But better still, meet Ashleigh Ritchie today, age 38, living on her own in a housing association bungalow she helped to design. I finally caught up with her last week along with Graham who she plans to marry later in the year. He has designed a website for her – Ritch-Ability  COMES IN ALL SHAPES AND SIZES –  so you can meet her there yourself. You should. You would learn a lot about disability and triumphing over it, about giving as well as demanding, about not feeling sorry for yourself. Read her profile in Linkedin. Never mind the X Factor. This is the stuff of the WOW Factor.

Meeting her brought the memories flooding back, and not just for me, for Ros, my wife, who found the time every week for many years to go to BPS to help her reading. For me I recalled Ashleigh helping to front the parents’ successful campaign to keep the school open. Meanwhile over 100 special schools, some very good ones, were closed by those with a terrible combination of myopia and tunnel vision. In one word, blinkered. It is a recipe for mediocrity when diversity, the dignity of difference, ambition and the pursuit of excellence all give way to equality in educational matters when fair play for all should be the guiding spirit. Visit Ashleigh!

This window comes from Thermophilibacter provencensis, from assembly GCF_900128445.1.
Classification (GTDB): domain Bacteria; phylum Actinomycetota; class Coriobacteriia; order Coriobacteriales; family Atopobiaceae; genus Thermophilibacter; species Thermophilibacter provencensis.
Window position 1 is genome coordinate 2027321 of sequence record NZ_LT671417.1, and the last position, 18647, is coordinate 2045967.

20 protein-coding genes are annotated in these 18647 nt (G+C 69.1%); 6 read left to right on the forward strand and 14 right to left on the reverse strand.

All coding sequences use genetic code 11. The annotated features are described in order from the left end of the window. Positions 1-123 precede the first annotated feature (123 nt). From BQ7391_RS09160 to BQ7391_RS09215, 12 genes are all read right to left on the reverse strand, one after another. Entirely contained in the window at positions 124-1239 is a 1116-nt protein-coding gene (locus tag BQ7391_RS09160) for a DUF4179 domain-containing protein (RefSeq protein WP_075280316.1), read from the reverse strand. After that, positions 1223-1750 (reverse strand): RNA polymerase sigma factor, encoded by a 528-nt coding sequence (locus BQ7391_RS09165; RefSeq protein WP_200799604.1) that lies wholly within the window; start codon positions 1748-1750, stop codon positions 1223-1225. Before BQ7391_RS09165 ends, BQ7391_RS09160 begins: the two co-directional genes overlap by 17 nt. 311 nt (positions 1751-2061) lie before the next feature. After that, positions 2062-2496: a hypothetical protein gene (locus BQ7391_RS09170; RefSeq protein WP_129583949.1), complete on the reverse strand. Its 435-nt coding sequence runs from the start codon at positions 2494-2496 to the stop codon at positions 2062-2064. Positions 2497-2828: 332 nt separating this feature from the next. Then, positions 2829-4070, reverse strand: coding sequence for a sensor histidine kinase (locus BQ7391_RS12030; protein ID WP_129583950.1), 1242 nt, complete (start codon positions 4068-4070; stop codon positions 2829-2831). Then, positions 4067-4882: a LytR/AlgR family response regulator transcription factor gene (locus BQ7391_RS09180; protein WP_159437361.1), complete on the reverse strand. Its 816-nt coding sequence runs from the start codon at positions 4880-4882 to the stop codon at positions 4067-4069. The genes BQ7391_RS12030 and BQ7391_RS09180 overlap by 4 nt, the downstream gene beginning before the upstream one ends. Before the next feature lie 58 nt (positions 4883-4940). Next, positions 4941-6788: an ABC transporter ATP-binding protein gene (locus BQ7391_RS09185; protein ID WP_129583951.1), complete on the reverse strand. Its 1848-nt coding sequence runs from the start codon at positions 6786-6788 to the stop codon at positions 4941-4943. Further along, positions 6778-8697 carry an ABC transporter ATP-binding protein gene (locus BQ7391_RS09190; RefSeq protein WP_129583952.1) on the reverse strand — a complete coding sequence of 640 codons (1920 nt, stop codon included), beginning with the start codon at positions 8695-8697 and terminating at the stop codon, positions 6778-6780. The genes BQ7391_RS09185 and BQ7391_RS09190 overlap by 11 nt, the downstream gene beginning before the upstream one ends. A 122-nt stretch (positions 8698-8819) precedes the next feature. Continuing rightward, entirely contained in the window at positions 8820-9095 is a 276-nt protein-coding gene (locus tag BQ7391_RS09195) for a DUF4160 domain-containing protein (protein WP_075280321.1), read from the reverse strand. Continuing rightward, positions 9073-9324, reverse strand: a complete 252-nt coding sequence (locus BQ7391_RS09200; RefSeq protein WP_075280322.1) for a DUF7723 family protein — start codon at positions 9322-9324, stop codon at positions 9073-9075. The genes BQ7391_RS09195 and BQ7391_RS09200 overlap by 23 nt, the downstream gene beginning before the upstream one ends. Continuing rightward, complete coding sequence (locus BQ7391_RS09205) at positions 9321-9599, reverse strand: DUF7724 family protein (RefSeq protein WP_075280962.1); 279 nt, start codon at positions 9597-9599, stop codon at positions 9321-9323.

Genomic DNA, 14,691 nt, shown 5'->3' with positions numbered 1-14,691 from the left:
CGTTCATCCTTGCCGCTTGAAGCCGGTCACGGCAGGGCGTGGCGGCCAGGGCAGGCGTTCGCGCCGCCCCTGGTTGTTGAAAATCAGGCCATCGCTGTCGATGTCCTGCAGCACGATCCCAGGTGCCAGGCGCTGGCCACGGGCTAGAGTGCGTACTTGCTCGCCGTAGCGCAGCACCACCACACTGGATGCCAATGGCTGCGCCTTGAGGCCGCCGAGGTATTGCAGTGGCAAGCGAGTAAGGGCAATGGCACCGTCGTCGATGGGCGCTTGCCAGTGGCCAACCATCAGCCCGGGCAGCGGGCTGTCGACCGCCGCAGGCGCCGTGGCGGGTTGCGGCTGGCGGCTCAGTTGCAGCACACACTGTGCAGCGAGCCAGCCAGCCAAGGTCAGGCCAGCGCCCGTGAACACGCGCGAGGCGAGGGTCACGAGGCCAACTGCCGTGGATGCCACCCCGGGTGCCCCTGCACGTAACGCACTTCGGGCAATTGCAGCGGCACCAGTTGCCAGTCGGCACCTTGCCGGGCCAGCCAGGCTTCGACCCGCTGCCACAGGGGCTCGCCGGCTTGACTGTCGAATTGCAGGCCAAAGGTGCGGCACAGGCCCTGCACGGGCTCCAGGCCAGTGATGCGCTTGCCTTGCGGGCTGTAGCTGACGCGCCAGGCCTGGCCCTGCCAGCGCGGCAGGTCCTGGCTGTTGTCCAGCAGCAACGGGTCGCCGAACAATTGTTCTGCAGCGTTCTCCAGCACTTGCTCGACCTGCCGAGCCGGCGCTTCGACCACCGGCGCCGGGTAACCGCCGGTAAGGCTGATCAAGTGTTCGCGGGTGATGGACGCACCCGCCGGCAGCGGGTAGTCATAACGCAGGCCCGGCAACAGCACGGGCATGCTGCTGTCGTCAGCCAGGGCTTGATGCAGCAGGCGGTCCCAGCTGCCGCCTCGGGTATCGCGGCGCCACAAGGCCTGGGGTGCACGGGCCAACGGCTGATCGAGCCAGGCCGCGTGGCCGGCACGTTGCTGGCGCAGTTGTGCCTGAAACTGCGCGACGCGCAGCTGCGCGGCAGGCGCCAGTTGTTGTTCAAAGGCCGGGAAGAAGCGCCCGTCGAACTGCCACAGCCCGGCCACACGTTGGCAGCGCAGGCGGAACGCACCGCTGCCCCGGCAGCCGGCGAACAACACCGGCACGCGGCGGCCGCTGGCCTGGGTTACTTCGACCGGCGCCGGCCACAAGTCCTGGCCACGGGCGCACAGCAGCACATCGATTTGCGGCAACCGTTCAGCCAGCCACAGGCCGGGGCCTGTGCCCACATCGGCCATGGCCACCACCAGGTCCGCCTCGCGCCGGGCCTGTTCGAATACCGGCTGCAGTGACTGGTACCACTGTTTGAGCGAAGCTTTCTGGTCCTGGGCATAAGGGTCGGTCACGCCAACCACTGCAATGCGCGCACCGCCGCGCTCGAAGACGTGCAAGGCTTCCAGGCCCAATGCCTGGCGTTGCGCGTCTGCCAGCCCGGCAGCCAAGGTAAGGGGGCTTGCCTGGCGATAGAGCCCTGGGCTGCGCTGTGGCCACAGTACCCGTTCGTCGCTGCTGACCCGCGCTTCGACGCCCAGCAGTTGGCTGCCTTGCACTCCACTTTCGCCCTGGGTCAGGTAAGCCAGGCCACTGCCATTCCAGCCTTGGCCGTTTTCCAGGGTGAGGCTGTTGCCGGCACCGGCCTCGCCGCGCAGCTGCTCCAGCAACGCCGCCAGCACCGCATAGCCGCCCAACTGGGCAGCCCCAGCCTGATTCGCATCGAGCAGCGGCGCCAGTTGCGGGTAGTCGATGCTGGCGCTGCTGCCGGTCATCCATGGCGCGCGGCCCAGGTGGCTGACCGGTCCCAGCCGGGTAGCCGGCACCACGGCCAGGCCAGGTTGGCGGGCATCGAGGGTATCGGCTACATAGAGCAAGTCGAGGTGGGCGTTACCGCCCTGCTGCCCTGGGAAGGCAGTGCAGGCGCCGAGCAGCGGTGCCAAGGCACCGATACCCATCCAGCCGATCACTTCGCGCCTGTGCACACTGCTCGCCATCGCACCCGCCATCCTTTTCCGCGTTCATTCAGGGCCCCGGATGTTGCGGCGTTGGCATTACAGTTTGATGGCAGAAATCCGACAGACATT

I take the Times Educational Supplement every week. Most weeks I see examples of this. Only last week “Closing the attainment gap. Efforts to close the gap between disadvantaged pupils and their wealthier peers appears to be having minimal impact” And, in the article, this “If you go into most English primary schools, you will see an adult standing around or sitting next to a child with special educational needs. What are they doing? Often, not very much. The cost of that adult is substantial.”